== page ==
SL: If you had to do it all over again, what would you do differently or the same? Do you have any words of wisdom to others looking to embark on a similar campaign?
CJ: One of the most frustrating aspects of B2B marketing, especially in the mid-market/enterprise segment, is that your campaigns never “go viral” in the way that big consumer marketing campaigns often do.
We have an extremely tight Ideal Customer Profile at LookBookHQ and didn’t want to dump hundreds of crappy leads into our database, so we combatted this by selecting our co-marketing partners carefully and asking each of them to hit “qualified” registration targets in order to receive the full list from the event. A qualified registration was one that met our specific criteria related to job title, technology and company revenue. In the end, three out of four partners hit their targets and helped us reach more than 100% of our qualified registration goal. This model was extremely successful for us. We are planning to run a similar live event on a different theme this summer.
The other aspect of The Great Gate Debate that really blew us away was the audience engagement. We used ON24 to host the live debate and encouraged the audience to join the debate in the live chat and on Twitter using the #greatgatedebate hashtag. The audience was debating just as hard in the chat and on Twitter as our panelists were on the livestream. It was so exciting!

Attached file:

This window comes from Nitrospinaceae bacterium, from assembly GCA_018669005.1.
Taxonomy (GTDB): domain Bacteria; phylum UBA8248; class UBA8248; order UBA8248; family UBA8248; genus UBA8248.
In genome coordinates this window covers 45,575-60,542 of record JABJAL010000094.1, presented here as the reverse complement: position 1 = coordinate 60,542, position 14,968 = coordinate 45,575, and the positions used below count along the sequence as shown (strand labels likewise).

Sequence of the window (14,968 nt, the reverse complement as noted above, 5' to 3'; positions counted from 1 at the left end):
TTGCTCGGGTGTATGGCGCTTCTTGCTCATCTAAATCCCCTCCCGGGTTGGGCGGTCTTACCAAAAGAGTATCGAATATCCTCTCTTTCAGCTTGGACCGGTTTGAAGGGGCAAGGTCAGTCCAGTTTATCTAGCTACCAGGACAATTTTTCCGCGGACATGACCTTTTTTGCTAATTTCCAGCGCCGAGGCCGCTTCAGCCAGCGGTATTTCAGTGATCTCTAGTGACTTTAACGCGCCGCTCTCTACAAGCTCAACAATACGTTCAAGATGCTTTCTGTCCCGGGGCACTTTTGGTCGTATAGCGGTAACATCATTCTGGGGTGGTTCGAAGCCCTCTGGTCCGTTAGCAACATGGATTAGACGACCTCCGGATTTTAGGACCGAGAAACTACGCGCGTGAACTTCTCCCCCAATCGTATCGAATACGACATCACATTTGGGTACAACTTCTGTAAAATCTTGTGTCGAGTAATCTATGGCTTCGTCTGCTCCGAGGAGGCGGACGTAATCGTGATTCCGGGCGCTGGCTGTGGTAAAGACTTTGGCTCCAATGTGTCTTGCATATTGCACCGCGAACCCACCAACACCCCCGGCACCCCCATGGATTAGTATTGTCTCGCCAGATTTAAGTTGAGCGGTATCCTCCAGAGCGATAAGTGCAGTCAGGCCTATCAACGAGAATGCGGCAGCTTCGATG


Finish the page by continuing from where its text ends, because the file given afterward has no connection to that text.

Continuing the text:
SL: On a personal note, how did you get involved in marketing?
CJ: By accident — I went to journalism school intending to become a foreign correspondent, but I took a summer job as the first employee at a brand-new startup between my junior and senior years. I spent that summer cold calling prospects and helping to manage the handful of clients the founder and I managed to sign. I would try to hit my activity quota for calls and emails by lunchtime, so I could spend my afternoons writing blog posts, improving the company’s website and engaging with our audience on social media.
I continued working part-time during my senior year, creating content and managing the company’s social communities, and then the founder hired me full-time the second I graduated. I realized that marketing, specifically content marketing at early- and growth-stage technology companies, was my thing and never looked back — although I still use so many of the skills I picked up while training and working as a journalist.
SL: Is there a favorite band you’d love to see a Behind the Music special on?
CJ: I definitely wouldn’t say they’re my “favorite” band, but I would love to see a Behind the Music special about BADBADNOTGOOD. On paper, they’re an improvisational jazz band formed out of a college music program here in Toronto, but along the way they have become famous for their collaborations with some of the biggest names in hip hop, including Tyler the Creator and Ghostface Killah. I’d love to see how they went from being Canadian music nerds and college students to touring the world’s largest music festivals and collaborating with some of the world’s most famous rappers and hip-hop artists.